Brigid completed her initial training in couples therapy in 1996. She then qualified as a Humanistic & Integrative Psychotherapist, working with individuals and couples covering a wide range of issues. She is also a qualified supervisor (accredited with IAHIP) and works in a Cognitive Behavioural Therapy (CBT) modality.
The humanistic and integrative approach to therapy draws on different theoretical strands ie Jungian, Gestalt, Object Relations, Client-centred. It is primarily a relational form of therapy, with therapist and client working together to assess the relevant difficulties and coming to an understanding of possible origins and working through specific values.
“We have all developed coping mechanisms to deal with difficult feelings. Working as an integrative therapist, I am often struck by how creative human beings can be in devising coping mechanism, often at a very young age, to deal with difficult emotions. These coping mechanisms become a resourceful way of getting by in painful situations. However, as we grow older those very defences can become stumbling blocks to us realising our full potential. We can become stuck by fear of allowing certain feelings to surface and, therefore, block the flow of experience that would help us realise our true potential.
As an integrative therapist I am fascinated by the uniqueness of each client, how creative and resourceful people can be once they begin to unblock their fears and become more comfortable with who they are. I have been working with couples who are facing difficulties for almost 20 years. I have gained a great deal of experience and have learned a tremendous amount from the couples themselves about their experience of being part of a couple and the things that can keep them painfully stuck. Inevitably we all bring our particular attachment struggles into one long term relationship.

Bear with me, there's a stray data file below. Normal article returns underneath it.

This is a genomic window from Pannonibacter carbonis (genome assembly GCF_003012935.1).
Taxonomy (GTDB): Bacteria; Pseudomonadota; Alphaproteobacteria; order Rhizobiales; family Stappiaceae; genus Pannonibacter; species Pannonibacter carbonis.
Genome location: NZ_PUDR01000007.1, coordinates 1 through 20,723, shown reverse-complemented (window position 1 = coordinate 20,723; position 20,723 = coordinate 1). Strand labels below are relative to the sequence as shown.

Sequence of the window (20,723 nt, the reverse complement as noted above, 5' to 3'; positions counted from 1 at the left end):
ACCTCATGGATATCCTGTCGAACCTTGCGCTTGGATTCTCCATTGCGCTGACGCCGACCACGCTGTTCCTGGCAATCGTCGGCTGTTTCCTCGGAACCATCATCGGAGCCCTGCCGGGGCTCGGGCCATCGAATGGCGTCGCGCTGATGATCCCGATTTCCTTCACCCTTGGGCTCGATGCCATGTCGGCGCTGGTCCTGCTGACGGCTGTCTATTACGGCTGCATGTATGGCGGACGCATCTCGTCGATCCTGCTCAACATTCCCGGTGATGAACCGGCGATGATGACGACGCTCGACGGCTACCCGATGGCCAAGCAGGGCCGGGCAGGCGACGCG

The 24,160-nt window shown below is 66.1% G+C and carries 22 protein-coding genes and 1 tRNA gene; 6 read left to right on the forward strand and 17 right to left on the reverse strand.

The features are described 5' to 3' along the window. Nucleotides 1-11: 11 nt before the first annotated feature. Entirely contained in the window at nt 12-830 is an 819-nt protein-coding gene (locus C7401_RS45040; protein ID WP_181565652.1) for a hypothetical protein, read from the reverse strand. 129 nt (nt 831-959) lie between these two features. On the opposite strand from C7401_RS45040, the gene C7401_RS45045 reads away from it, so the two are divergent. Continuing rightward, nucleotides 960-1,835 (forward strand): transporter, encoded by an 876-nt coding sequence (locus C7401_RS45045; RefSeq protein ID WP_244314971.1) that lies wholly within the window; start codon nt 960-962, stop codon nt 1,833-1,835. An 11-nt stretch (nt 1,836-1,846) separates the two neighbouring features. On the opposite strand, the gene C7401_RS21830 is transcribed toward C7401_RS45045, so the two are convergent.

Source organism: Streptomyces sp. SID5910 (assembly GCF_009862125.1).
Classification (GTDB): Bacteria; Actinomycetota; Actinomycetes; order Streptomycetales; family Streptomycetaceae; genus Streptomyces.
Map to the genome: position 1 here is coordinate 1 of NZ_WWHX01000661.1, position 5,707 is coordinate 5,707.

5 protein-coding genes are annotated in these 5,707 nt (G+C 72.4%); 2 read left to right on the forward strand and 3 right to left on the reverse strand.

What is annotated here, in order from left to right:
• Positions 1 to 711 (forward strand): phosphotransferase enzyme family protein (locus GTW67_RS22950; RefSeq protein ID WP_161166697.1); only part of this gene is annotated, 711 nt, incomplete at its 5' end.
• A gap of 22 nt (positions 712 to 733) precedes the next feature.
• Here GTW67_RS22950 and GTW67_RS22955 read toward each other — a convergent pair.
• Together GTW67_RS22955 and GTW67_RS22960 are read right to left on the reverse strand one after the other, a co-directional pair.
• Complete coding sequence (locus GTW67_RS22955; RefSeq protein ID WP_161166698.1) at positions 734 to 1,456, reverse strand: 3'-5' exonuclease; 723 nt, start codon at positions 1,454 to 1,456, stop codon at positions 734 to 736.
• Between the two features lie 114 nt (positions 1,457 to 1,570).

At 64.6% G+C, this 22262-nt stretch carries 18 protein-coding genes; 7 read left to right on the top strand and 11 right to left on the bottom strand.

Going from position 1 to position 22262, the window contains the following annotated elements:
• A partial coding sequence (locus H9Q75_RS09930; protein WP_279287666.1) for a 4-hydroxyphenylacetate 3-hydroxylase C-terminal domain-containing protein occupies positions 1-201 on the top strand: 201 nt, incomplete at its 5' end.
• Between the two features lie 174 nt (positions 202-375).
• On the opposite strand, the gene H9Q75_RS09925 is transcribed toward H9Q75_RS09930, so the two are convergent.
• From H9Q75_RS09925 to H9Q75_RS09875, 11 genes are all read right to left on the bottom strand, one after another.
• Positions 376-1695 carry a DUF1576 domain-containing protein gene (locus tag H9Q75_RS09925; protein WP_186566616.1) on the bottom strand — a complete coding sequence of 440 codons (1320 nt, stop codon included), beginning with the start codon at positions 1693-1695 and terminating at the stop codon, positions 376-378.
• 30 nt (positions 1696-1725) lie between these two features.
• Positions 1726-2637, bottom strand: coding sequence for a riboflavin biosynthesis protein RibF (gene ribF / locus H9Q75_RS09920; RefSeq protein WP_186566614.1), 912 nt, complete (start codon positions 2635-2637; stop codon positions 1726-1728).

It can be very difficult for the couple to decipher the particular dynamics that may keep them stuck and disconnected from each other. The presence of a third party who is not a family member or friend, and who can both empathise with the difficulty but can also provide a compass and a way through.”
- Irish Council for Psychotherapy (ICP)
- Irish Association of Humanistic & Integrative Psychotherapy (IAHIP)
- European Association for Psychotherapy (EAP)